1. Do nothing to protect Medicare and assume the risk that the rules will be enforced in his case, his client will be denied Medicare coverage for future medicals and possibly bring a malpractice action against the attorney;
  1. Do nothing but draft releases documenting that the plaintiff has been advised of Medicare’s possible interest and that he knowingly agrees to assume any risk;
  1. Be prepared to show that Medicare’s interest has been protected by shifting the primary payer – such as a continuing health insurance policy – and assume the risk that the health insurance policy will remain in place and that the person primarily being covered by the policy will not lose his job, die, retire, or become disabled;
  1. Prepare an allocation report, but do not submit to CMS for approval, and fund the MSA;
  1. Prepare and submit the MSA to CMS for approval.

The author recommends the fourth alternative to avoid any risk to the client and to the personal injury attorney. If the client does not “consider Medicare’s interest,” Medicare may deny future coverage. If the client files a claim and is denied, he may well bring a malpractice action against the personal injury attorney.


Special Needs Trusts and MSAs

Generally, MSA funds are deposited in a custodial account with a professional trustee or given to the client to self-administer. For cases less than $100,000, giving the funds to the client to self-administer makes sense. CMS has issued a letter of instructions to be delivered to the client who would be administering his or her own custodial account. Even if a client misuses the money, the personal injury attorney should be off the hook with respect to a subsequent malpractice claim.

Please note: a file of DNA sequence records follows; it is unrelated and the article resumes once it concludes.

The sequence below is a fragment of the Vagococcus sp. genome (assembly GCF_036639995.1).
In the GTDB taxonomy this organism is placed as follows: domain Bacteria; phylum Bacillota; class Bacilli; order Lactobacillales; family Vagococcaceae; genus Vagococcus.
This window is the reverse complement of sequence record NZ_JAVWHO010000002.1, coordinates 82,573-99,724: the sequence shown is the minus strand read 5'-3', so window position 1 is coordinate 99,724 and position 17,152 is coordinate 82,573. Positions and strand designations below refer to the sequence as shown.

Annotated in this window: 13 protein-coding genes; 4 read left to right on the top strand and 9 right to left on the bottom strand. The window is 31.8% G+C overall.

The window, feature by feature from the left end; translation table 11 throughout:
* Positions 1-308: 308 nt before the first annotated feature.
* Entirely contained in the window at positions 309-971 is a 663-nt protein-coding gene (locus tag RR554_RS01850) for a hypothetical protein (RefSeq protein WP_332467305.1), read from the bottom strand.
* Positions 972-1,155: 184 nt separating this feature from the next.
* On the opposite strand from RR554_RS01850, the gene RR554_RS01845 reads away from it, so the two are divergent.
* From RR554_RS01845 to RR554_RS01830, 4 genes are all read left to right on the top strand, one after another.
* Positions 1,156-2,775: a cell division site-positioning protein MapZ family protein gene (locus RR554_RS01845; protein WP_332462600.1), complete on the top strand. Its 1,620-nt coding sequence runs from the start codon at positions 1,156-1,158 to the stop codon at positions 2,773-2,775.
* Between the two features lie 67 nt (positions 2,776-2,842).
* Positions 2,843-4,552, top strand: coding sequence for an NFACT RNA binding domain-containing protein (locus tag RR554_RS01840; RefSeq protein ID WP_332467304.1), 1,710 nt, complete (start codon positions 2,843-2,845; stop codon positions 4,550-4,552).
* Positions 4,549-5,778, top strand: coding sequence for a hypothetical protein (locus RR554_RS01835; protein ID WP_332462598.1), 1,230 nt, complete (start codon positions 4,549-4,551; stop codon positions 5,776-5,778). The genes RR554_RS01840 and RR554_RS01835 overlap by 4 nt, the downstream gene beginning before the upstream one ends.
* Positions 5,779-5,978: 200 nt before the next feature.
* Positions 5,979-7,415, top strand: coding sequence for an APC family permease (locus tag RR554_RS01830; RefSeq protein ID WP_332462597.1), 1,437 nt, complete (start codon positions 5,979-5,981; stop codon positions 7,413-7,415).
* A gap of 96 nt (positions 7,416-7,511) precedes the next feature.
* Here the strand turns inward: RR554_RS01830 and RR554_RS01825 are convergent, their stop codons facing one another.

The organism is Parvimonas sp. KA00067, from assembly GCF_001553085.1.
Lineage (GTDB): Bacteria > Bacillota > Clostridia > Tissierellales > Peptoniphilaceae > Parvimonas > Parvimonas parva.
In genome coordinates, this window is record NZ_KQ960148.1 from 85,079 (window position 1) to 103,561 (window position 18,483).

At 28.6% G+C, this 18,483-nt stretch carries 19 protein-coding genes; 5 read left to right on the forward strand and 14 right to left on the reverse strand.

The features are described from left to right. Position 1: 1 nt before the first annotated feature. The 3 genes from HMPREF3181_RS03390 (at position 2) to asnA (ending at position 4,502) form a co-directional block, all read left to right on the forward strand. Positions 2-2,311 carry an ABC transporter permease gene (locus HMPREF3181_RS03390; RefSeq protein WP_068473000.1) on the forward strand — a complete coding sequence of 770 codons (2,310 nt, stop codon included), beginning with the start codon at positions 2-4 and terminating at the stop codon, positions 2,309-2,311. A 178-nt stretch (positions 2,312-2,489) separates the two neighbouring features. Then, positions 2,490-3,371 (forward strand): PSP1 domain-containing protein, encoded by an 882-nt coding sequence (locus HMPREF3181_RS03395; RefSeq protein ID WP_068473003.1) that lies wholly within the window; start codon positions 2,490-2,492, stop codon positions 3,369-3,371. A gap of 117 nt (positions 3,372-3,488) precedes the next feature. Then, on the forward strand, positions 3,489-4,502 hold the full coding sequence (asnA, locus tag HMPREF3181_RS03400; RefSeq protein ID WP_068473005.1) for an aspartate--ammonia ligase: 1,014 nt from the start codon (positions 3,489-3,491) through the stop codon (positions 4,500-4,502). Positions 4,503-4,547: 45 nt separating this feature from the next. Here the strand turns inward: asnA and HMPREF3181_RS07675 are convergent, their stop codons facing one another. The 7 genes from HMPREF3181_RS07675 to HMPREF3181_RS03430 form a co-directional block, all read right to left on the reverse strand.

If the MSA funds are self-administered by the client or administered by a professional custodian and held in a custodian account, they will be considered countable assets that will disqualify the client from asset-tested public benefits such as SSI and Medicaid. The solution to that problem is to deposit the funds in a Special Needs Trust. MSAs are generally administered by custodians such as Medivest. However, money in a custodial account is considered a countable asset for someone receiving asset-tested public benefits. In those situations, a Special Needs Trust (“SNT”) is required and the trust is designed so that the MSA funds are placed in a separate sub-trust within the SNT. Generally, a professional trustee will hire a professional custodian to administer the MSA sub-account. By wrapping the MSA sub-account in the SNT, the assets in that sub-account are no longer countable to the trust beneficiary.

[1] 42 U.S.C. §1395y(b)(2).

[2] 42 C.F.R. Parts 405 and 411; 77 Fed. Reg. 35917-35921 (Jun. 15, 2012).

[3] American Association for Justice (AAJ) in a letter to Suzanne Kalwa of the Centers for Medicare and Medicaid Services (Aug. 14, 2012).

[4] RIN: 0938-AR43 EO 12866 Meetings.

[5] CMS Memorandum, Subject: Medicare Secondary Payer – Liability Insurance (including self-insurance) Settlements, Judgments, Awards, or Other Payments for Future Medical Information, from Acting Director Financial Services Group to Consortium Administrator of Financial Management and Fee for Services Operations (Sept. 29, 2011).

[6] Western District of New York, Medicare Secondary Payer Protocol, Assistant U.S. Attorney Robert G. Trusiak (May 6, 2011).

[7] Big R Towing, Inc. v. Benoit, 211 W.L. 43219 (W.D. La. Jan. 5, 2011).